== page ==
- Associated Press - Monday, March 28, 2016

ALBUQUERQUE, N.M. (AP) - New Mexico regulators on Monday agreed to add one race per day to the schedule at Sunland Park to address concerns about the disbursement of potentially millions of dollars in purse money that accumulated during an equine herpes outbreak.

The outbreak in January led officials to shut down racing for several weeks and implement a quarantine at the track near the New Mexico-Texas border in an effort to limit the spread of the fast-moving EHV-1 virus. Dozens of horses tested positive, and several had to be euthanized.

Racing at Sunland Park resumed late last month. But horsemen said they lost dozens of races because of the outbreak and purse money was affected as a result.

Track officials confirmed at a special New Mexico Racing Commission on Monday in Albuquerque that the purse payout per racing day at Sunland Park has averaged more than $140,000. They also said they have no idea how much extra purse money they’ll have at the end of the meet in May.

A few options failed to win approval over policy concerns before the commissioners agreed during Monday’s meeting to the additional race per day and the disbursement of extra purse money at the end of the meet to horse owners.

“We’re probably not going to make everybody happy, but this is what we’ve been left with,” commission Chairman Ray Willis said.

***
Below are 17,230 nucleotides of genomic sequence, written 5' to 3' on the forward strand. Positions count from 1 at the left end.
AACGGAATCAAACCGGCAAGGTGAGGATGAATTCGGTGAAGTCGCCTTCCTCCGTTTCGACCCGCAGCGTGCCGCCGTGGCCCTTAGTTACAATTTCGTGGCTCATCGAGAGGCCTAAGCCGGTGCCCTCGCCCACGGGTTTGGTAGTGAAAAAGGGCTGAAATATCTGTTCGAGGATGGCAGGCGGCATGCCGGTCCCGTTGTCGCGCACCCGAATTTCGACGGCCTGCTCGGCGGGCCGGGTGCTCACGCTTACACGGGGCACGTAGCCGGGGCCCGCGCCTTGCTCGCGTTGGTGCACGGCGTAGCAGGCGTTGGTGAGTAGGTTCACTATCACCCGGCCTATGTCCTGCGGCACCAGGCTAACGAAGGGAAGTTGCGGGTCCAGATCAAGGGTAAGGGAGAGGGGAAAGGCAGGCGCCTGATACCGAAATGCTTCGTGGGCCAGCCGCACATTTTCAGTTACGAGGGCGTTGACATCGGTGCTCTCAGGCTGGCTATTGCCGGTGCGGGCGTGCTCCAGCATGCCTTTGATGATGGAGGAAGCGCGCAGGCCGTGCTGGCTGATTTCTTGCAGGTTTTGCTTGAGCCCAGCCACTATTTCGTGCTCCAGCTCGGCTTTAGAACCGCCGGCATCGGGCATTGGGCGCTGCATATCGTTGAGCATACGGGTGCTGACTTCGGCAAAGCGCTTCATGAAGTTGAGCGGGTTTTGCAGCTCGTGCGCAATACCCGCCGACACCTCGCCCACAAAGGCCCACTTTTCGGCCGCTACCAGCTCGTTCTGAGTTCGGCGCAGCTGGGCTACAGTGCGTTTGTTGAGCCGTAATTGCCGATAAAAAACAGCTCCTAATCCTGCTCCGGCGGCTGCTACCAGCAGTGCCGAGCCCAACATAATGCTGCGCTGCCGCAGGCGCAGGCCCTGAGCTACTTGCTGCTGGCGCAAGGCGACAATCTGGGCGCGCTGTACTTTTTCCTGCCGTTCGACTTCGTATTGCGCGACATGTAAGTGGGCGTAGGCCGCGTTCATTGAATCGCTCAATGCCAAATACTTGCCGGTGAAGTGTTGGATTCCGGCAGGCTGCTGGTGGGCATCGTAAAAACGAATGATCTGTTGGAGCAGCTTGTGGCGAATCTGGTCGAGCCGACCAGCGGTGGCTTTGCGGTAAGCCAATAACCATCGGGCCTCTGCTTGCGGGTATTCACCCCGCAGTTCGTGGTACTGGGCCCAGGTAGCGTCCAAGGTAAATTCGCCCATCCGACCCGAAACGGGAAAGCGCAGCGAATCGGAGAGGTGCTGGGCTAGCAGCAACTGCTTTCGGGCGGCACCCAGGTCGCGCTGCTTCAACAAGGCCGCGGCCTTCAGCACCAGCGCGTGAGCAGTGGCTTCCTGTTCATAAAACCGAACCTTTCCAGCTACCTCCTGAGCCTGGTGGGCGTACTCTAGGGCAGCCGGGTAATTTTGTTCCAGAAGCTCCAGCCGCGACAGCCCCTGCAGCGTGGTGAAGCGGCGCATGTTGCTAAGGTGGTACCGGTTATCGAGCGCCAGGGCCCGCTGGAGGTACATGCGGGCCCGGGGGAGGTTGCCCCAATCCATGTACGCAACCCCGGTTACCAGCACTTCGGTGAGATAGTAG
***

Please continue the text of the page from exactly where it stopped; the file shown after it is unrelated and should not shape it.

Track officials had proposed increasing overnight purses by 15 percent going forward as well as retroactively rather than add races or extend the season.

Sunland Park race director Dustin Dix told the commissioners they should consider what’s in the best interest of the racing fans.

“Quality is what they look for. It’s not another race,” Dix said. “That’s how we get people and how we entice them and how we get them to be fans for a long time.”

The New Mexico Horsemen’s Association proposed adding two races per day for the remainder of the meet along with three additional race days.

Gerald Marr with the association said owners and horsemen want a chance to race for the money and doing so would have a trickle-down effect for trainers, breeders and groomers.

But critics complained that the board’s decision was predetermined and that small horse owners were being left out.

Gary Roybal with the League of United Latin American Citizens suggested the commission consider an emergency rule change that would ensure parity among all involved. He argued that distributing purse money retroactively is not something spelled out in state law but rather is a commission policy that could be changed.

The New Mexico Livestock Board lifted the quarantine at Sunland Park in early March as state and track officials declared the virus contained. That cleared the way for horses to come and go at the track. But new protocols have been adopted to ensure horses have health certificates and vaccinations before entering licensed tracks around the state.

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